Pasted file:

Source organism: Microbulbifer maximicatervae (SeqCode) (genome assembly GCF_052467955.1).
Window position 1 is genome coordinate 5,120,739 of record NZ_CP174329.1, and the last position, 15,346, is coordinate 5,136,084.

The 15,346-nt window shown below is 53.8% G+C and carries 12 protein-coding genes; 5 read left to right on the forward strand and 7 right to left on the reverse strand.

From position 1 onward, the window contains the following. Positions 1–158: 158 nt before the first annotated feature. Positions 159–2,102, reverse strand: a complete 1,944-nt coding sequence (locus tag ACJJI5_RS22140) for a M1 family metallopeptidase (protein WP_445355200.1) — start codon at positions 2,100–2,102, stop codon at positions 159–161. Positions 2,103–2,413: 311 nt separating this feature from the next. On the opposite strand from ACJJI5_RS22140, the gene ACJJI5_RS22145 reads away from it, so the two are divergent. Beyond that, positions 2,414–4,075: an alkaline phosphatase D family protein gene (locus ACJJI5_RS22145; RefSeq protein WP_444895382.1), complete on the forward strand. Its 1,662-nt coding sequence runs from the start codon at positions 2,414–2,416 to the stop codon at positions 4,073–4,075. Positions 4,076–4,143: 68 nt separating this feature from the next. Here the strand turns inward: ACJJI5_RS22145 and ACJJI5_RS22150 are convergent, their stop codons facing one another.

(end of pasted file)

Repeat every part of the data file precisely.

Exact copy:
Source organism: Microbulbifer maximicatervae (SeqCode) (genome assembly GCF_052467955.1).
Window position 1 is genome coordinate 5,120,739 of record NZ_CP174329.1, and the last position, 15,346, is coordinate 5,136,084.

The 15,346-nt window shown below is 53.8% G+C and carries 12 protein-coding genes; 5 read left to right on the forward strand and 7 right to left on the reverse strand.

From position 1 onward, the window contains the following. Positions 1–158: 158 nt before the first annotated feature. Positions 159–2,102, reverse strand: a complete 1,944-nt coding sequence (locus tag ACJJI5_RS22140) for a M1 family metallopeptidase (protein WP_445355200.1) — start codon at positions 2,100–2,102, stop codon at positions 159–161. Positions 2,103–2,413: 311 nt separating this feature from the next. On the opposite strand from ACJJI5_RS22140, the gene ACJJI5_RS22145 reads away from it, so the two are divergent. Beyond that, positions 2,414–4,075: an alkaline phosphatase D family protein gene (locus ACJJI5_RS22145; RefSeq protein WP_444895382.1), complete on the forward strand. Its 1,662-nt coding sequence runs from the start codon at positions 2,414–2,416 to the stop codon at positions 4,073–4,075. Positions 4,076–4,143: 68 nt separating this feature from the next. Here the strand turns inward: ACJJI5_RS22145 and ACJJI5_RS22150 are convergent, their stop codons facing one another.